In a 2018 interview with The Guardian about the play’s then-upcoming run in Australia, "Cursed Child" director John Tiffany (who identifies as a gay man) responded to the play being accused of queerbaiting by explaining his belief that it "would not be appropriate" for the story to explore the characters' sexualities.
One aspect of this interview which particularly irks me is the way in which Tiffany describes how he views the fan expectations for LGBTQ+ representation. During the interview, the director said, "It is a love story between Scorpius and Albus in lots of ways" before adding, “But that does not mean it's sexual."
Maybe I’m misinterpreting his words, but it just reads to me as a rephrasing of the same poor-faith arguments used by many conservatives to protest the inclusion of non-cisgendered heterosexual relationships in media, as if the mere inclusion of a gay romance is some sort of prerequisite for definite sexually inappropriate content.
It also touches on the idea that underage characters can't be portrayed as gay because there’s something inherently sexual about it when there really isn’t. Falling in love is part of the "coming of age" story, and LGBTQ+ people deserve to be a part of that.
"Cursed Child’s" queerbaiting, of course, isn’t the only LGBTQ+ related controversy to be faced by the "Wizarding World" franchise. The series has cemented something of a checkered reputation with the queer community, specifically with regard to Rowling's stance on transgender identity.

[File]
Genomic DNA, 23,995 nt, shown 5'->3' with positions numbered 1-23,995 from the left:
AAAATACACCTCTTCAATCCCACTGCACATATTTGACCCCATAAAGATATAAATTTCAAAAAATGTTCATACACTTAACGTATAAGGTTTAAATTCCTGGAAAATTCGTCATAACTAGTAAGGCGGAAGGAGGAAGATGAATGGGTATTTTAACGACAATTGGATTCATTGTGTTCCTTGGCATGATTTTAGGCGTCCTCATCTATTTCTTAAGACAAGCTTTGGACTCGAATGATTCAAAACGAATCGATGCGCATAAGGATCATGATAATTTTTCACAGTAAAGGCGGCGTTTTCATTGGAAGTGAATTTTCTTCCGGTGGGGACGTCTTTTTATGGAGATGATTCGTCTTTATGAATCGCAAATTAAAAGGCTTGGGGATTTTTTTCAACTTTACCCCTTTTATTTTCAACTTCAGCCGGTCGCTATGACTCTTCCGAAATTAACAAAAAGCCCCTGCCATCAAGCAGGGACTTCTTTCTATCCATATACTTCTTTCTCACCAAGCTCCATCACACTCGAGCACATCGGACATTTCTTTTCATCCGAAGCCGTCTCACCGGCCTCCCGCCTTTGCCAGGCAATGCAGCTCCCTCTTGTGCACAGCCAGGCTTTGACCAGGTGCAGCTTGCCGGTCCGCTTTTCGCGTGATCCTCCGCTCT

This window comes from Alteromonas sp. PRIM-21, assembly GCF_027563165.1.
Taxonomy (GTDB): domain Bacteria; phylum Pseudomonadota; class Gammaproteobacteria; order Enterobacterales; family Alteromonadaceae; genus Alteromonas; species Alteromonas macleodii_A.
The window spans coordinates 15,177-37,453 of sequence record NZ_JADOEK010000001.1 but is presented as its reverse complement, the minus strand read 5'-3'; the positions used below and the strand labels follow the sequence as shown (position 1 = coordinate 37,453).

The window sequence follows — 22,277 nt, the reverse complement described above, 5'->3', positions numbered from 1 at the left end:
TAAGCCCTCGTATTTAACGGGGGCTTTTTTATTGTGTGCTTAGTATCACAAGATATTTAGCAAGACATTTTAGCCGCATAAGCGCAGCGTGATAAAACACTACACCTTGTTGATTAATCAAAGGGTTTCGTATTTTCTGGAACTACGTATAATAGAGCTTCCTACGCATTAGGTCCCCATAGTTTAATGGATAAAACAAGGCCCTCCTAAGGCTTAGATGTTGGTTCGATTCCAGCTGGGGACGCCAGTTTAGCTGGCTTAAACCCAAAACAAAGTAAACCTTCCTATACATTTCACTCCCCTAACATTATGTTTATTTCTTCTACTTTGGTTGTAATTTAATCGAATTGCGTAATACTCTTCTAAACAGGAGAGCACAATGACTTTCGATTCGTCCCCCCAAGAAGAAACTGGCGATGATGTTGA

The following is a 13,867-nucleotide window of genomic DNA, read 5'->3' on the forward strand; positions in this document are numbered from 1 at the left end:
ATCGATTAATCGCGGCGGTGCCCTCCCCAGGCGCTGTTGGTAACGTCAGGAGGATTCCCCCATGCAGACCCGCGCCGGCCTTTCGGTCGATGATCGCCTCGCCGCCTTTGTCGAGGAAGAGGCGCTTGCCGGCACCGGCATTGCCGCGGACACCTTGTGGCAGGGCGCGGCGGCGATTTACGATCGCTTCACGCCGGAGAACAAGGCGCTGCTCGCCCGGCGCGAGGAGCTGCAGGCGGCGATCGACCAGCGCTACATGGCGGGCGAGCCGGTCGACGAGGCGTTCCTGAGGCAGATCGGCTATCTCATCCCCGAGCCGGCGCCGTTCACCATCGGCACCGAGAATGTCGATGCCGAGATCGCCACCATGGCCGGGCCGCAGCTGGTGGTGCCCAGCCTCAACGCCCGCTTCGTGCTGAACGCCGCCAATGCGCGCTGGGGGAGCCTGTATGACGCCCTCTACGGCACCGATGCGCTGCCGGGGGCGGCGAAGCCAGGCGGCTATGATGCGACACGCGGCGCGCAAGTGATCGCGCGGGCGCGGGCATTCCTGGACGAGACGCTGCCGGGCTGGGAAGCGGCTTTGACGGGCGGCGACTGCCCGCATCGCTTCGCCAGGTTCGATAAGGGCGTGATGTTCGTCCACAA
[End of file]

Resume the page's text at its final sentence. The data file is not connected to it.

Her views were first made apparent in 2018 when she liked a tweet describing transgender women as "men in dresses." This incident was quickly excused by Rowling's spokesperson by claiming the action was done erroneously.
Still, there have been several documented instances of the author voicing anti-trans rhetoric, including an essay published on her personal website. Part of the essay said that trans-rights activists were "seeking to erode 'woman' as a political and biological class."
I think it’s fair to say that regardless of whether her liking of the initial tweet was done in error, she still very much endorses what it was saying.
Rowling's actions have led to several fans of the "Wizarding World" reconsidering their support for the franchise. Some say supporting the franchise is supporting the hard work of many individuals, more than just Rowling. But many feel hesitant to continue patronizing a series that they feel only further enriches somebody whose views are in such stark contrast with their own.
It’s a complicated situation, to say the least, which clouded the recent announcement of an upcoming TV reboot of the original "Harry Potter" film series for HBO Max.
Although little is currently known about the reboot show, it will reportedly have a "decade-long run," and many speculate that the show will have a more racially diverse cast compared to the original film series.
Time will only tell whether this reboot will be a complete disaster or a success. And every person has to decide for themselves whether they will continue to support Rowling’s work in the wake of her persistent transphobia.
But it’s certain that with the latest failures of the "Harry Potter" franchise and the controversy that surrounds it, this reboot stands on shaky ground.